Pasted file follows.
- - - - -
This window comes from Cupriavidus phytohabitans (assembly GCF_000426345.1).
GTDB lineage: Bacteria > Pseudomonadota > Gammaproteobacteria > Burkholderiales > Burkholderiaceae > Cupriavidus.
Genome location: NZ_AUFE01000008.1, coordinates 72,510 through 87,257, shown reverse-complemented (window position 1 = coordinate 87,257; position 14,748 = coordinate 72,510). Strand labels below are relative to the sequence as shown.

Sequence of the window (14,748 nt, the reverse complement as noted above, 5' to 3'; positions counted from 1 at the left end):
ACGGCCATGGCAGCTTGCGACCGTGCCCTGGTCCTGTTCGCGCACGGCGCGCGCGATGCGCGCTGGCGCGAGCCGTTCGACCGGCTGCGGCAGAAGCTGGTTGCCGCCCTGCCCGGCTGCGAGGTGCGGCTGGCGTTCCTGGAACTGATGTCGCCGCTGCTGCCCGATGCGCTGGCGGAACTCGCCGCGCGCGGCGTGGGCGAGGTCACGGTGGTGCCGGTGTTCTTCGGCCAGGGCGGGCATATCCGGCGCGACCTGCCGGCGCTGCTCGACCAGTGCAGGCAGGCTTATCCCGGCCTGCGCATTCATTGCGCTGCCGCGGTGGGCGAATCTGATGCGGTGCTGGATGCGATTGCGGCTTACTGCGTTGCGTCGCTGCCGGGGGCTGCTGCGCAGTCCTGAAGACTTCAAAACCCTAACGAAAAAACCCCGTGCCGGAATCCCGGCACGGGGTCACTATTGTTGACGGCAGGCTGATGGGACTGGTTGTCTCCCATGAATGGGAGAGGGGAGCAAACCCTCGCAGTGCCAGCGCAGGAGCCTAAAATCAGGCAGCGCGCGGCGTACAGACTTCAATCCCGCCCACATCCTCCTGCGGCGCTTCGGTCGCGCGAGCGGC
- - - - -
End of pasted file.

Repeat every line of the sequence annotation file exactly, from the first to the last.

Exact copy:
This window comes from Cupriavidus phytohabitans (assembly GCF_000426345.1).
GTDB lineage: Bacteria > Pseudomonadota > Gammaproteobacteria > Burkholderiales > Burkholderiaceae > Cupriavidus.
Genome location: NZ_AUFE01000008.1, coordinates 72,510 through 87,257, shown reverse-complemented (window position 1 = coordinate 87,257; position 14,748 = coordinate 72,510). Strand labels below are relative to the sequence as shown.

Sequence of the window (14,748 nt, the reverse complement as noted above, 5' to 3'; positions counted from 1 at the left end):
ACGGCCATGGCAGCTTGCGACCGTGCCCTGGTCCTGTTCGCGCACGGCGCGCGCGATGCGCGCTGGCGCGAGCCGTTCGACCGGCTGCGGCAGAAGCTGGTTGCCGCCCTGCCCGGCTGCGAGGTGCGGCTGGCGTTCCTGGAACTGATGTCGCCGCTGCTGCCCGATGCGCTGGCGGAACTCGCCGCGCGCGGCGTGGGCGAGGTCACGGTGGTGCCGGTGTTCTTCGGCCAGGGCGGGCATATCCGGCGCGACCTGCCGGCGCTGCTCGACCAGTGCAGGCAGGCTTATCCCGGCCTGCGCATTCATTGCGCTGCCGCGGTGGGCGAATCTGATGCGGTGCTGGATGCGATTGCGGCTTACTGCGTTGCGTCGCTGCCGGGGGCTGCTGCGCAGTCCTGAAGACTTCAAAACCCTAACGAAAAAACCCCGTGCCGGAATCCCGGCACGGGGTCACTATTGTTGACGGCAGGCTGATGGGACTGGTTGTCTCCCATGAATGGGAGAGGGGAGCAAACCCTCGCAGTGCCAGCGCAGGAGCCTAAAATCAGGCAGCGCGCGGCGTACAGACTTCAATCCCGCCCACATCCTCCTGCGGCGCTTCGGTCGCGCGAGCGGC